A high court has ruled that LGBT+ foreigners from countries where marriage equality is illegal will now be able wed their same-sex partners in Taiwan.
In May 2019, Taiwan became the first nation in Asia to legalise same-sex marriage, causing celebration across the globe.
That vote came two years after Taiwan’s top court ruled that defining marriage as being between only a man and a woman was unconstitutional.
However, some in the LGBT+ community were left still unable to marry in Taiwan because of a legal loophole, which was discovered when Taiwanese activist Chi Chia-wei tried to marry his partner, who is from Malaysia.
Until this week, a person who lived in Taiwan but was from a country where same-sex marriage is not legal was prohibited from marrying a partner of the same gender, according to Article 46 of the Act Governing the Choice of Law in Civil Matters Involving Foreign Elements which states that “the formation of a marriage is governed by the national law of each party”.
Last year, human rights groups in the country estimated that the flaw in the legislation affected around 1,000 couples.
But on Thursday (4 March), the Taipei High Administrative Court overturned the rule, according to the Taipei Times.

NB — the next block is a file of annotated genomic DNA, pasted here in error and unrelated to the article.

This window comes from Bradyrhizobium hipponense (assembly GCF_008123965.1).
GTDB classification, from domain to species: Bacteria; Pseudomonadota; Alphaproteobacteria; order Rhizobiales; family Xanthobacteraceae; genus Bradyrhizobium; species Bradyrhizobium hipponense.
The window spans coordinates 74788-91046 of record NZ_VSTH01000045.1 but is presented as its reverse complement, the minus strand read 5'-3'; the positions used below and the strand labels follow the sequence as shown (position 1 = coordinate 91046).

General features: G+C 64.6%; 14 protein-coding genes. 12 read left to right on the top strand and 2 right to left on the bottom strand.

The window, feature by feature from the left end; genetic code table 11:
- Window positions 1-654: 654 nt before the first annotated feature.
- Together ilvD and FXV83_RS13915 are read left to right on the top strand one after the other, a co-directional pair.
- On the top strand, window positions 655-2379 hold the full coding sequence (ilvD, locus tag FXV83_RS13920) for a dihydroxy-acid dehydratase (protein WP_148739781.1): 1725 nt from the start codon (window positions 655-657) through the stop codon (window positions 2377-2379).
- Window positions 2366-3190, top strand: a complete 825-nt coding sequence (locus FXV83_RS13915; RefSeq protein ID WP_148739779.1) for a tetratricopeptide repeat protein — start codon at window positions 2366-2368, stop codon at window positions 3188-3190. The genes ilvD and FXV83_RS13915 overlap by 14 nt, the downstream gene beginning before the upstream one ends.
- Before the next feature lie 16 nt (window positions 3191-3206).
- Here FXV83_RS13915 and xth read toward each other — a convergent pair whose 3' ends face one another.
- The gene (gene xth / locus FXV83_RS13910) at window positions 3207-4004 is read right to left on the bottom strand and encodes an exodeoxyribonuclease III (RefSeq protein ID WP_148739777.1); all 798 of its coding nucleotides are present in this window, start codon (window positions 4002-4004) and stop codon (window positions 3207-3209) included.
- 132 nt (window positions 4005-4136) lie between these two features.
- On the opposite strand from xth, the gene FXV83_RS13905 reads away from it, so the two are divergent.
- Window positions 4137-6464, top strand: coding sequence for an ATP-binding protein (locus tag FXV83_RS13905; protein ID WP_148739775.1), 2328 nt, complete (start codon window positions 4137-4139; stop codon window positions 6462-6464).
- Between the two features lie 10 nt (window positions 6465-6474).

The court cited Article 8 of the Act Governing the Choice of Law in Civil Matters Involving Foreign Elements, stating that foreign laws should not be applied if they interfere with “the public order or boni mores [good morals]” of Taiwan.
Unfortunately, despite the ruling, Chia-wei is still unable to marry his partner, who must provide a certificate proving that he is single.
Because of the COVID-19 pandemic and the partner’s fear of legal consequences in his home country, he has not been able to apply for one yet.
Amendments to the wording Article 46 have been proposed, to explicitly show that all same-sex marriages should be recognised, as long as one partner is a citizen in Taiwan.